Regular constraint

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A global constraint that is defined on a fixed-length sequence of finite-domain variables and stating that the values taken by this sequence of variables belongs to a given regular language. It allows us to express relations between the variables of a sequence such as the maximum length sub-sequence of identical values.

Formally, a deterministic finite automaton (DFA) is described by a 5-tuple LaTeX: M = (Q, \Sigma, \delta, q_0, F) where LaTeX: Q is a finite set of states, LaTeX: \Sigma is an alphabet, LaTeX: \delta: Q \times \Sigma \rightarrow Q is a transition function, LaTeX: q_0 \in Q is the initial state, and LaTeX: {F} \subseteq Q is the set of final (or accepting) states. Given an input string, the automaton starts in the initial state LaTeX: q_{0} and processes the string one symbol at the time, applying the transition function LaTeX: \delta at each step to update the current state. If the last state reached belongs to the set of final states LaTeX: F, then the string is accepted. All strings that are accepted by M generates the language LaTeX: {L}(M).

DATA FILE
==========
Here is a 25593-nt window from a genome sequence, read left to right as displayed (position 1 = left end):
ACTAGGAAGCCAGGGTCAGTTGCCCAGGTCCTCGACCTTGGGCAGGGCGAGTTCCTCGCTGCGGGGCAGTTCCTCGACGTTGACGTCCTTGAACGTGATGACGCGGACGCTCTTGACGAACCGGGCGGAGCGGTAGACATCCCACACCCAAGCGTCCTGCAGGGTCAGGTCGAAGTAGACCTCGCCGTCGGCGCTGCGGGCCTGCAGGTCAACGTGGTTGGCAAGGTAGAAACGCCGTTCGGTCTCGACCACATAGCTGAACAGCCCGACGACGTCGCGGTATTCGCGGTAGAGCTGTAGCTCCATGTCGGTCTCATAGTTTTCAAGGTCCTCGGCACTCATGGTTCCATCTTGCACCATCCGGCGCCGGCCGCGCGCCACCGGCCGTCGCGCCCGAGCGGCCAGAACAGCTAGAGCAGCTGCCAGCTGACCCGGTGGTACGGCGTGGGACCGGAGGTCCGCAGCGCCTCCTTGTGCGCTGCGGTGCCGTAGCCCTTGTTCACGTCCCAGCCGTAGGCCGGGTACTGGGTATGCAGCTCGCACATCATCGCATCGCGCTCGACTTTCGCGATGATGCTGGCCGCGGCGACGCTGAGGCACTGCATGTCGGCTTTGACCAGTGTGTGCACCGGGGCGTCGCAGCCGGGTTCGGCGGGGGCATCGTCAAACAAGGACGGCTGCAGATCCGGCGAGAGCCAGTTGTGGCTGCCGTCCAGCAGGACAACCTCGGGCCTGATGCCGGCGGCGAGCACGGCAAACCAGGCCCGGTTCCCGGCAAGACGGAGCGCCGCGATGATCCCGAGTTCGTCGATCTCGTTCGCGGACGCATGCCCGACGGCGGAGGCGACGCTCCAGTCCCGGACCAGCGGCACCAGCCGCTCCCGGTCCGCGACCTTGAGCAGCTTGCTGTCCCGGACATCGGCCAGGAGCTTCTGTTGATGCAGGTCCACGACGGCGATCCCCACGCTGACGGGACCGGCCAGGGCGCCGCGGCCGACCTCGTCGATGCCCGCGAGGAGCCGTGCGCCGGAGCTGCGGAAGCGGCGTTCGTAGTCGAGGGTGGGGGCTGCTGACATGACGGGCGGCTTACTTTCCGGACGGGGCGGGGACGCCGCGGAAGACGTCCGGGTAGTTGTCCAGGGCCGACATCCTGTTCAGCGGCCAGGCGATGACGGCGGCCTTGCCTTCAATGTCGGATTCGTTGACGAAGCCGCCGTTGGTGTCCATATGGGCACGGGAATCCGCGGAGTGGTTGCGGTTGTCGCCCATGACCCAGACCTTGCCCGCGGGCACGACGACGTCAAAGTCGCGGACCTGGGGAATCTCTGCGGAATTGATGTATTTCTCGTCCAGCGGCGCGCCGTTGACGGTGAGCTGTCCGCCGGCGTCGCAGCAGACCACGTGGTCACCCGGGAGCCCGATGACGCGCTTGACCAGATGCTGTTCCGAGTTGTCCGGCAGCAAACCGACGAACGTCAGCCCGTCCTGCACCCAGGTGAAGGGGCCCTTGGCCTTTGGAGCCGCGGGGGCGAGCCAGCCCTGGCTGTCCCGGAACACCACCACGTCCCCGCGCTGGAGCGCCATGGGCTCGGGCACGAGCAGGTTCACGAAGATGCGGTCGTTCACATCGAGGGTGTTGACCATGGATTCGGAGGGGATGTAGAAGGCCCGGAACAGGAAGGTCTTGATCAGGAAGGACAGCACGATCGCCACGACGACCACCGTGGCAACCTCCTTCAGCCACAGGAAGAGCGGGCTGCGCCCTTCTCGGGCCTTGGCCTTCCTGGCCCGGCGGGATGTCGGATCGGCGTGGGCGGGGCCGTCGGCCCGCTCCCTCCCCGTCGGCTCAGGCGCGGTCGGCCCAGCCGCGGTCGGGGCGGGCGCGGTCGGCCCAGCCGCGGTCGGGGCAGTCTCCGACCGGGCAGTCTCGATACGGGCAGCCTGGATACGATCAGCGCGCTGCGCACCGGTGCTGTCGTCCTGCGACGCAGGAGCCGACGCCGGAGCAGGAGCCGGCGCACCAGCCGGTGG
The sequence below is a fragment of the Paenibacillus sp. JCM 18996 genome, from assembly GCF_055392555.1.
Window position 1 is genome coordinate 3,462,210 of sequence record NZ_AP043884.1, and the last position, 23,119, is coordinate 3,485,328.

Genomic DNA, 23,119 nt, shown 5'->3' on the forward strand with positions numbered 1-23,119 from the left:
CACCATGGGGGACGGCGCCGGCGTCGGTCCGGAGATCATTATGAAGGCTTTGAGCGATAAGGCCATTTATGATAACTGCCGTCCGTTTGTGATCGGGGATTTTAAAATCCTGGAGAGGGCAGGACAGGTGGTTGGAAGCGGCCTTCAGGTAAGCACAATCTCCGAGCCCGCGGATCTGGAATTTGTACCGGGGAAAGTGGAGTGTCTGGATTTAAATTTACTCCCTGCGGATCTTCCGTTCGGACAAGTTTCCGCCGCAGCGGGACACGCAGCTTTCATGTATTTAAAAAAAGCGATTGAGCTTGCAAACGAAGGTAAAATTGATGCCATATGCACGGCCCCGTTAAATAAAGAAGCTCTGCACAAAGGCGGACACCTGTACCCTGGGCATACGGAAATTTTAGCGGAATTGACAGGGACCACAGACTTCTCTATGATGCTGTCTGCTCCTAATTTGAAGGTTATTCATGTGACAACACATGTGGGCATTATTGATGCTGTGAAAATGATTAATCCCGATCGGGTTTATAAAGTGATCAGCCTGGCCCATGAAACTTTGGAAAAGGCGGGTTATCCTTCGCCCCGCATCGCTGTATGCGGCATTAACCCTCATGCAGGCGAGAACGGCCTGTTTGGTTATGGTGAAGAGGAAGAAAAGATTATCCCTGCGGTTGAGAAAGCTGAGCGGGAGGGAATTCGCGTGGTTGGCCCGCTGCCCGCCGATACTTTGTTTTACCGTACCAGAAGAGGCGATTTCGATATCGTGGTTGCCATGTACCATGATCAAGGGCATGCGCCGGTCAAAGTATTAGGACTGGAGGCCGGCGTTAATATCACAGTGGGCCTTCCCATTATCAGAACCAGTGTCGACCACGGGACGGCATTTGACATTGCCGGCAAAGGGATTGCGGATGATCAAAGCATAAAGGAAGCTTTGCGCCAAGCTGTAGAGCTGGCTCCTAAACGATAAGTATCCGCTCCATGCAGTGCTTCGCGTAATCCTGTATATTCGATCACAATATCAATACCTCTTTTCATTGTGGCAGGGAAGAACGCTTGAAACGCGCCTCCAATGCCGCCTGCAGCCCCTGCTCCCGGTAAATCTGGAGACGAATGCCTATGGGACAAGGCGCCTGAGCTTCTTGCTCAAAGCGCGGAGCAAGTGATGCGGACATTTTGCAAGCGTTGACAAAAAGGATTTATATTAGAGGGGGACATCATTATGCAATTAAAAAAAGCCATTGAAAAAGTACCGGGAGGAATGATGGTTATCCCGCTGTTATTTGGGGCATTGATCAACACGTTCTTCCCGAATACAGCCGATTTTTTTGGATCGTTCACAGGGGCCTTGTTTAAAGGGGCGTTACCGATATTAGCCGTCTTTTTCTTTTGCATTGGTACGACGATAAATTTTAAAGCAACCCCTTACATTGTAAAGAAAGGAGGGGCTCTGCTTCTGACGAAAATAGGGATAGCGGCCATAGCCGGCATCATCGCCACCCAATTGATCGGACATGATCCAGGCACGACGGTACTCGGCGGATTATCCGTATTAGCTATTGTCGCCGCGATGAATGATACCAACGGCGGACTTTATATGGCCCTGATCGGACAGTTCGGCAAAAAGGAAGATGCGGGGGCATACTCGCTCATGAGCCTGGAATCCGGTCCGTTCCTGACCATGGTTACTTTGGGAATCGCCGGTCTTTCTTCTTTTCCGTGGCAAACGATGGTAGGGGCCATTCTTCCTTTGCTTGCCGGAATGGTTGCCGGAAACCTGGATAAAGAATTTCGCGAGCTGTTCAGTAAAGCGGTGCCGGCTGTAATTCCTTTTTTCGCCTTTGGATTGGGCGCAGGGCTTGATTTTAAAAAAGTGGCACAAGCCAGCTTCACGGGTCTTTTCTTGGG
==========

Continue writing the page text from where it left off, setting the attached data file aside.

Now, let LaTeX: M = (Q, \Sigma, \delta, q_0, F) be a DFA and let LaTeX: X = \{x_1, s_2, \dots x_n\} be a set of variables with domain LaTeX: D(x_{i}) \subseteq \Sigma for LaTeX: 1\leq i \leq n. Then LaTeX: regular(X,M) = \{ (d_1, \dots, d_n) | \forall i, d_i \in D(x_i), d_1d_2 \dots d_n \in L(M) \}.


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